Chinese Association of Idaho State University (CAISU)
China’s Factories Are Back. Its Consumers Aren’t.
An unemployed young college graduate has stopped buying new sneakers. A clothing store clerk gave up his gym membership. An events planner, his pay cut by four-fifths, now moonlights as a takeout delivery driver — and can no longer afford to eat out.To get more China economy news, you can visit shine news official website.
China, the world’s second-largest economy and a key driver of the global growth engine, has a big problem with its spenders. Until it can be solved, the country’s growth — and, by extension, the world’s — will be difficult to rekindle.
As the coronavirus outbreak ebbs in China, the country’s companies and officials have made big strides in restarting its economy. Its factories, brought to a standstill when the coronavirus outbreak swept through the country in January, are humming again, and even the air pollution is coming back.
Empowering consumers could be the tougher task. Many lost their jobs or had their pay slashed. Still others were shaken by weeks of idleness and home confinement, a time when many had to depend on their savings to eat. For a generation of young Chinese people known for their American-style shopping sprees, saving and thrift hold a sudden new appeal.
Chloe Cao, a Beijing translator of French stage dramas, once spent over $200 a month in restaurants, $70 a month in coffee shops and as much as $170 for a tube of imported face cream. Now unemployed, she cooks for herself, brews her own coffee and buys $28 Chinese face cream.My spending power has suffered a cliff-like drop,” said Ms. Cao. “When I find a job, I will start saving money, and I can’t live a wasteful life like before.”
China’s consumer confidence problem offers potential lessons for the United States and Europe, which are only beginning to plan their recoveries. Even if companies reopen, the real challenge may lie in enabling or persuading stricken and traumatized consumers to start spending money again.
By some measures, China’s economy is getting back on track. By the end of February, most of its factories and mines had reopened, according to a variety of data, cranking out everything from steel to cellphones at a blistering pace through March. Industrial output rebounded to a near-record level.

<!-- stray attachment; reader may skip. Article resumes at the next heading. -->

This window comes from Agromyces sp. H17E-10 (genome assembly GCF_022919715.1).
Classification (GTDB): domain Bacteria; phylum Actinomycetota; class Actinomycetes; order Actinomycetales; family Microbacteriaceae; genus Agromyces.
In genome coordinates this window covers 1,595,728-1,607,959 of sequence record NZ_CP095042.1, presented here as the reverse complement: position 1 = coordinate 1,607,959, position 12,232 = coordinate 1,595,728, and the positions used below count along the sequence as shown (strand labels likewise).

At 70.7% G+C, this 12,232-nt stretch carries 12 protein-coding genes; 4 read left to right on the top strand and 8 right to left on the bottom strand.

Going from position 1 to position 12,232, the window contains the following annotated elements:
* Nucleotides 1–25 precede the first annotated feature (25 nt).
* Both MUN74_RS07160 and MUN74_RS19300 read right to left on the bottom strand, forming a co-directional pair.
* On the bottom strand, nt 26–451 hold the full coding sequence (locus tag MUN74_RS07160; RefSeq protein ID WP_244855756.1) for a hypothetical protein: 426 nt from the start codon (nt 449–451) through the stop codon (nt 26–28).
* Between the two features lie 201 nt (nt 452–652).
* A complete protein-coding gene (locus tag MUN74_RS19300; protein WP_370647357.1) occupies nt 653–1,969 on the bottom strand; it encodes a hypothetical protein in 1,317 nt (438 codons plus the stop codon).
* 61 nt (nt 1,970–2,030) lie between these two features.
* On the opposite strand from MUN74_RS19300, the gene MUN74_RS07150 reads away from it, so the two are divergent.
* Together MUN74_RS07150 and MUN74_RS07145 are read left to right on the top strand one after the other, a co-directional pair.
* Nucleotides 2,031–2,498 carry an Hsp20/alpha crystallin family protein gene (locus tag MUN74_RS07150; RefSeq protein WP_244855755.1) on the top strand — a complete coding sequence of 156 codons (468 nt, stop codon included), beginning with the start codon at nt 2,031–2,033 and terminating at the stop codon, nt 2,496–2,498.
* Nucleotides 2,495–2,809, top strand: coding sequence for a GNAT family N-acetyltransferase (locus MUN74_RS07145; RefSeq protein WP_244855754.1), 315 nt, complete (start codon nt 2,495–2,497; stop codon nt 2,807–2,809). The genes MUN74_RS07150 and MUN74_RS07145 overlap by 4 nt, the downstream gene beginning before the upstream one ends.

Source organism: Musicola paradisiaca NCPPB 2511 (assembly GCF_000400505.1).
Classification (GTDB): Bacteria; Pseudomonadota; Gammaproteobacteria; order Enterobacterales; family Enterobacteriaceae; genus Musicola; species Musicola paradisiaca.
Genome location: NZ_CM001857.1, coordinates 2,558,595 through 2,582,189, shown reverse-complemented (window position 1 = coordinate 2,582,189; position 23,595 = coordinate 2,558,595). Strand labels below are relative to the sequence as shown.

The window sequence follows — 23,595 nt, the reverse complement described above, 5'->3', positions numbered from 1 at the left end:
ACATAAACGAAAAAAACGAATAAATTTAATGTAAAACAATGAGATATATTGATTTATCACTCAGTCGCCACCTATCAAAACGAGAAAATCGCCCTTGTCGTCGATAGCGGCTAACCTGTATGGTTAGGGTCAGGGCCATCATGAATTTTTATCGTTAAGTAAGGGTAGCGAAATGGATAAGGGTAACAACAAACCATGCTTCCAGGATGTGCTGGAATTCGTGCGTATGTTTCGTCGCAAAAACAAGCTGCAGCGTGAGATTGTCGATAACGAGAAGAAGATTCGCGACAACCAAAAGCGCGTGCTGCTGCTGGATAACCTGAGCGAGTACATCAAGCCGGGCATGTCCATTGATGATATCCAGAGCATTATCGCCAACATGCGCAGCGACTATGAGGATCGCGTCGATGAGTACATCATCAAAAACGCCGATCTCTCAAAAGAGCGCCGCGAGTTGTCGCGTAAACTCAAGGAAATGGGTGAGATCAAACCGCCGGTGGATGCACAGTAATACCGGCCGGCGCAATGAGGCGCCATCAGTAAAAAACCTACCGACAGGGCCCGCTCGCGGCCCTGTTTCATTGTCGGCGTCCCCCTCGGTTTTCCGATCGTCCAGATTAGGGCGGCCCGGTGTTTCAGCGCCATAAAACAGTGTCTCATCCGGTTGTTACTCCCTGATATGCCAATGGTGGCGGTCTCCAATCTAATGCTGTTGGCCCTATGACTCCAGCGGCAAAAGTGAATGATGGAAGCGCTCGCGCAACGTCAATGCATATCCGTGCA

Others measures suggest the Chinese economy is still limping. Retail sales, which stayed strong during past crises, plummeted almost one-sixth in March from a year earlier.
Satellite imagery shows that Chinese industrial areas emitted considerably less light this spring than they did a year ago, in a sign that fewer building sites may be floodlit for 24-hour construction and that fewer factories may be operating around the clock.
Even the factory work that has resumed may not be dependable for long. Customers in the United States and Europe also are not buying Chinese-made goods like they once did. Department stores in the United States, for example, have been canceling and postponing orders.
China’s unemployment statistics — which showed a 5.9 percent urban unemployment rate in March — are notoriously unreliable. Larry Hu, an economist at Macquarie Securities, an Australian investment bank, estimates that China’s urban unemployment rate will nearly double this year. True unemployment may be as high as 20 percent if migrant workers from rural areas are included, according to one estimate from Zhongtai Securities, a Chinese brokerage.Overall sales of furniture, clothing, household appliances and jewelry each plunged by a quarter to a third in March compared a year earlier. On the street and in malls, many stores have plenty of clerks and some window shoppers but few actual buyers.
Liang Tonghui, a 40-year-old from central China’s Henan province, stood recently at a nearly deserted fruit stand in Beijing, trying to sell peaches and apples. Almost all the other migrants he knows are struggling to find work. He sells apples for 40 percent off at the end of each day because he cannot find full-price buyers.
“If half the people are not coming to work,” Mr. Liang said, “what do you think is the number of people coming here?”
China needs to kick-start consumption because the old ways to juice its economy don’t work like they once did. After running up huge debts to pay for new high-speed rail lines, highways and other infrastructure following the global financial crisis, China tried to depend more on its consumers. In an economy that registered nearly a half-century of continuous growth without recording a single recession, young people in particular became willing to borrow and spend almost like Americans.